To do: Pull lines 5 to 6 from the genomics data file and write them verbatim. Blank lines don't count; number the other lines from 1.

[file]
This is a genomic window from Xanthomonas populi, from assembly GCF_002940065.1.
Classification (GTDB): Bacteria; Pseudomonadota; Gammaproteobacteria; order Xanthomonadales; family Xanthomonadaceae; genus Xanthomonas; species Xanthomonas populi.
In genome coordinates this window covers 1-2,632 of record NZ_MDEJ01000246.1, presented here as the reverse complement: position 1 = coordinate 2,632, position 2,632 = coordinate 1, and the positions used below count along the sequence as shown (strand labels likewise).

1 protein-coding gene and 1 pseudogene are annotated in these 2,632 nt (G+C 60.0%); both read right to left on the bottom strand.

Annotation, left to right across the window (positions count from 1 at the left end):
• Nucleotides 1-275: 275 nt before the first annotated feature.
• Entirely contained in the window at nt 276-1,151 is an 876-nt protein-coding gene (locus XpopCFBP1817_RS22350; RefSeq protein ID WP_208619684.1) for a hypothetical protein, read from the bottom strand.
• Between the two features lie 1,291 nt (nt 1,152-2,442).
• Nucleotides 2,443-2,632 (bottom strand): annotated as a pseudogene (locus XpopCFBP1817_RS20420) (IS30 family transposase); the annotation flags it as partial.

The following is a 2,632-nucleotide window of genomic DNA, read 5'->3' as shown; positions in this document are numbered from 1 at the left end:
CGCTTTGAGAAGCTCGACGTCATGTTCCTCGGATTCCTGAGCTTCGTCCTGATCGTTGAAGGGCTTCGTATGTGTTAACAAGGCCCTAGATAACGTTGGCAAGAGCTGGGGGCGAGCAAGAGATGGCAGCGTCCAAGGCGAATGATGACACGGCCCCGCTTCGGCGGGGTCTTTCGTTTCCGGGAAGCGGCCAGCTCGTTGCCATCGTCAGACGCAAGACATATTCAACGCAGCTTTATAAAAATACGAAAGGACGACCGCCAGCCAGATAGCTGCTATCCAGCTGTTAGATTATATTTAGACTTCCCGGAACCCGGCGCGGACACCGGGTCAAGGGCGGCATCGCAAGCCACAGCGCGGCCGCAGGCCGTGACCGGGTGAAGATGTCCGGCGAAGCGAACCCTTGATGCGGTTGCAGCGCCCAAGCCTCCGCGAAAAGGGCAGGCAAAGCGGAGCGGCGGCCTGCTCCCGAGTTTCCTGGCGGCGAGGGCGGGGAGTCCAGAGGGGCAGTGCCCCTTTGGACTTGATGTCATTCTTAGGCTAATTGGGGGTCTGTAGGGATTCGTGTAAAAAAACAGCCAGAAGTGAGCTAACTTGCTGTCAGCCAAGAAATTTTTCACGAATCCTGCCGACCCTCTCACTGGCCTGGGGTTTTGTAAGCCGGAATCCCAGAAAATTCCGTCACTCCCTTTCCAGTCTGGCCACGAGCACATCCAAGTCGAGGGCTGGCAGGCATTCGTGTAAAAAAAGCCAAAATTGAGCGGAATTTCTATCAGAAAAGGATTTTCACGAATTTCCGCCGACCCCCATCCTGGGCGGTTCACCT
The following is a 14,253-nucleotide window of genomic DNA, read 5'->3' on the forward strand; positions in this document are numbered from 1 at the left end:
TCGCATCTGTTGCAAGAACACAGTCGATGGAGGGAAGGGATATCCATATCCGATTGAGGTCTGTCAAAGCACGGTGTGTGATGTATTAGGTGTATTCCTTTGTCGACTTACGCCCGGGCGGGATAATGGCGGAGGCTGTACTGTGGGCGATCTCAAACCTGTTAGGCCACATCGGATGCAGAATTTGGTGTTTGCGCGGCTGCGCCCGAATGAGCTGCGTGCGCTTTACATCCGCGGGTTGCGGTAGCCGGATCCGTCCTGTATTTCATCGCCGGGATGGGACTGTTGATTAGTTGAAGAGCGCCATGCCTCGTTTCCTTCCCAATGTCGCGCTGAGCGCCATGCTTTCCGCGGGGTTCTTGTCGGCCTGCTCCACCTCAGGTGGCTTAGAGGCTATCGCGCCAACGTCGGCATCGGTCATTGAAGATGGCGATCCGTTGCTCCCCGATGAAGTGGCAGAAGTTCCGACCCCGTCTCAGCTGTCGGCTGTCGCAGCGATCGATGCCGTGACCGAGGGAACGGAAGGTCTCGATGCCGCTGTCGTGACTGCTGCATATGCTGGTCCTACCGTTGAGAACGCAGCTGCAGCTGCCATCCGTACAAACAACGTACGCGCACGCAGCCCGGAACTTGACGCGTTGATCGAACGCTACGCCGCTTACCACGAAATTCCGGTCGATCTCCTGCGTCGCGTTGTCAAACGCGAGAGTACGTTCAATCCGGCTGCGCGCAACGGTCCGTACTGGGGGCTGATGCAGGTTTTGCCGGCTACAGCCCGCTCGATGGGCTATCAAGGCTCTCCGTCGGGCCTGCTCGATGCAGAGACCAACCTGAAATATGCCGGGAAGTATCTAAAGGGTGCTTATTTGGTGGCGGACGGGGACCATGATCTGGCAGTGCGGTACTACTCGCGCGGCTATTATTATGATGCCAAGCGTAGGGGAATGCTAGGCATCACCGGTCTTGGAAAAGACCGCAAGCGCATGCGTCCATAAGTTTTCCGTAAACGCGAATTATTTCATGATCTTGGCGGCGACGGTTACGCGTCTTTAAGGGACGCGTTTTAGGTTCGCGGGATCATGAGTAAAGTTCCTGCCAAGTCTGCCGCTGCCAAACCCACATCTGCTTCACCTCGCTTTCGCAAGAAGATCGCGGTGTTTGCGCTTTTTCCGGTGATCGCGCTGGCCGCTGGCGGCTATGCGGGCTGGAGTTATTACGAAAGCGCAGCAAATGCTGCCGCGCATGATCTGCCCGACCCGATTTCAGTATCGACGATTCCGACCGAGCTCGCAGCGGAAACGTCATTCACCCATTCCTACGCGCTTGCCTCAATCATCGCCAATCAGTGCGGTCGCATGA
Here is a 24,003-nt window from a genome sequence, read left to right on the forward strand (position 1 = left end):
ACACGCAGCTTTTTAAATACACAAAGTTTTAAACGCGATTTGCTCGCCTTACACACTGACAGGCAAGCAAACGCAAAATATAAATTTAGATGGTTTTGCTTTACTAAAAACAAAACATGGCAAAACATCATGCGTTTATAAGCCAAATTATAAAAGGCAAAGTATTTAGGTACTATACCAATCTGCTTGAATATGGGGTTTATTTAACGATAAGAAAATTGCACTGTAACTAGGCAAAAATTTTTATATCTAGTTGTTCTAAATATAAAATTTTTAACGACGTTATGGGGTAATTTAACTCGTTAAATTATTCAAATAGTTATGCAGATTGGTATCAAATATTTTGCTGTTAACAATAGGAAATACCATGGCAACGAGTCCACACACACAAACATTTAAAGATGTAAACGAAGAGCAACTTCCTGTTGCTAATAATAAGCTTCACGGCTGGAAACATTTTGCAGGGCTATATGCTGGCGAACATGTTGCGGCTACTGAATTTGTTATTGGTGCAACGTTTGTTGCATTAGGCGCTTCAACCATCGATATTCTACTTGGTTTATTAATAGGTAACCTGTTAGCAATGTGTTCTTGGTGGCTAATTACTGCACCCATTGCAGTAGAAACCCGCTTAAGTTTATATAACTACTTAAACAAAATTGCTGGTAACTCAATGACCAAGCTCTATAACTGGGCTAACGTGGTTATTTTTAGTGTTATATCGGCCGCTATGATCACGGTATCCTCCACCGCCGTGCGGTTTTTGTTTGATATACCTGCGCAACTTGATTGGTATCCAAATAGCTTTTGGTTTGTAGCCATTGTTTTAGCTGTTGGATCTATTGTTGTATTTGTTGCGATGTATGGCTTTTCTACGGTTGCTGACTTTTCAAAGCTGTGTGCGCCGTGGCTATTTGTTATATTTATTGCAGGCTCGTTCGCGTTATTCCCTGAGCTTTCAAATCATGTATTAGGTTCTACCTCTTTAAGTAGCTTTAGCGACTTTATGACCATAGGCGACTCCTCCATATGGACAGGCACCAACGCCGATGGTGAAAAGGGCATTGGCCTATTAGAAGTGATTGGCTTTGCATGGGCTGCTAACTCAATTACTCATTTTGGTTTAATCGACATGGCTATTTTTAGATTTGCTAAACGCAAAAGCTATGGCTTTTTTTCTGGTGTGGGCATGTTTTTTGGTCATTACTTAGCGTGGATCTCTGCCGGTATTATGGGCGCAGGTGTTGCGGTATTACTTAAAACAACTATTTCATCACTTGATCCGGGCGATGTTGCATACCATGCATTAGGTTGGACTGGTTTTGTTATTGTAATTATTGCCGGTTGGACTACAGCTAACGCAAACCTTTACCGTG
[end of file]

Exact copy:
Annotation, left to right across the window (positions count from 1 at the left end):
• Nucleotides 1-275: 275 nt before the first annotated feature.